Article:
President Obama on Saturday called on Congress to approve a raise in the federal minimum wage.
In his weekly address, Obama noted that while the economy continues to recover from the last recession, wages have barely ticked upwards over the past four years.
Raising the minimum wage was a major component of Obama’s State of the Union address last month. Right now, it stands at $7.25 per hour. The president and Democrats have proposed raising it to $10.10.
On the campaign trail this year, Democrats are expected to play up the issue, which is a priority for their allies in labor. Business groups have lobbied against raising the minimum wage, arguing it would raise prices and cost jobs — sentiments echoed by several Republican lawmakers.
The wage debate has grabbed national attention with both Democrats and Republicans battling over a recent Congressional Budget Office report that said raising the minimum wage would cost 500,000 jobs in 2016. The report also found that a wage hike would raise income for about 16.5 million workers by $31 billion, lifting nearly 1 million people out of poverty.
In his address on Saturday, Obama praised one of the country’s largest retailers, The Gap, for raising its employees’ wages this year. Further, the president noted that he signed an executive order that would require federal contractors to pay their workers at least $10.10 per hour.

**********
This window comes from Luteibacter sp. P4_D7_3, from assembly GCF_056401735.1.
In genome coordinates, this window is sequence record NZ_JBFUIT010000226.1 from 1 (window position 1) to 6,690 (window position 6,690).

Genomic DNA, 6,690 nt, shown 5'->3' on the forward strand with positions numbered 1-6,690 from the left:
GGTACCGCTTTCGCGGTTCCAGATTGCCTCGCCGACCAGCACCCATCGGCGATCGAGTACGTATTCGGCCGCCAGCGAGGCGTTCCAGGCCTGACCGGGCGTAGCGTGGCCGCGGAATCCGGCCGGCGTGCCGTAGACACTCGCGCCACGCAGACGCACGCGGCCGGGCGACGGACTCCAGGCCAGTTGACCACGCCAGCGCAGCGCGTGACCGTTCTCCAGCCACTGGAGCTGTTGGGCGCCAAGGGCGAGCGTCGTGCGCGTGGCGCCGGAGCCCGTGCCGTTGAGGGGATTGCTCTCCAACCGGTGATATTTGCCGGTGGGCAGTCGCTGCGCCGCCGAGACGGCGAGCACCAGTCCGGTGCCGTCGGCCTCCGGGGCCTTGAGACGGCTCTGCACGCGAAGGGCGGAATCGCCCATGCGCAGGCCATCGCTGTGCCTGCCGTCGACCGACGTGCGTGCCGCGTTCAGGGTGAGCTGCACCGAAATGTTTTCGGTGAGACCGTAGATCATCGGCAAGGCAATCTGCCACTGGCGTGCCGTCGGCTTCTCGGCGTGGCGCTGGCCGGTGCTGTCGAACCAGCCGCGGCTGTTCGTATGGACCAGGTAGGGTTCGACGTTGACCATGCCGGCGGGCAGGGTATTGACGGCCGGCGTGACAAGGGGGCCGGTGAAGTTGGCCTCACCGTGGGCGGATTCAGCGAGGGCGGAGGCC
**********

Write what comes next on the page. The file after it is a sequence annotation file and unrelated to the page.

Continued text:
“Raising Americans’ wages isn’t just a good deed; it’s good business and good for our economy. It helps reduce turnover, it boosts productivity, and it gives folks some more money to spend at local businesses,” Obama said.
The president said Congress can do more by raising the federal minimum wage for all workers but Republicans are stalling legislation that would hike it up.
“Right now, there’s a bill before Congress that would boost America’s minimum wage to $10.10 an hour. That’s easy to remember – ‘ten-ten,’” Obama said. “But even though a majority of Democrats, Independents and Republicans across the country support raising the minimum wage, Republicans in Congress don’t want to give it a vote.”
Obama called on lawmakers to pass the bill.
“Hardworking Americans deserve better than ‘no.’ Let’s tell Congress to say ‘yes.’ Pass that bill. Give America a raise. Because here in America, no one who works hard should have to live in poverty — and everyone who works hard should have a chance to get ahead,” Obama said.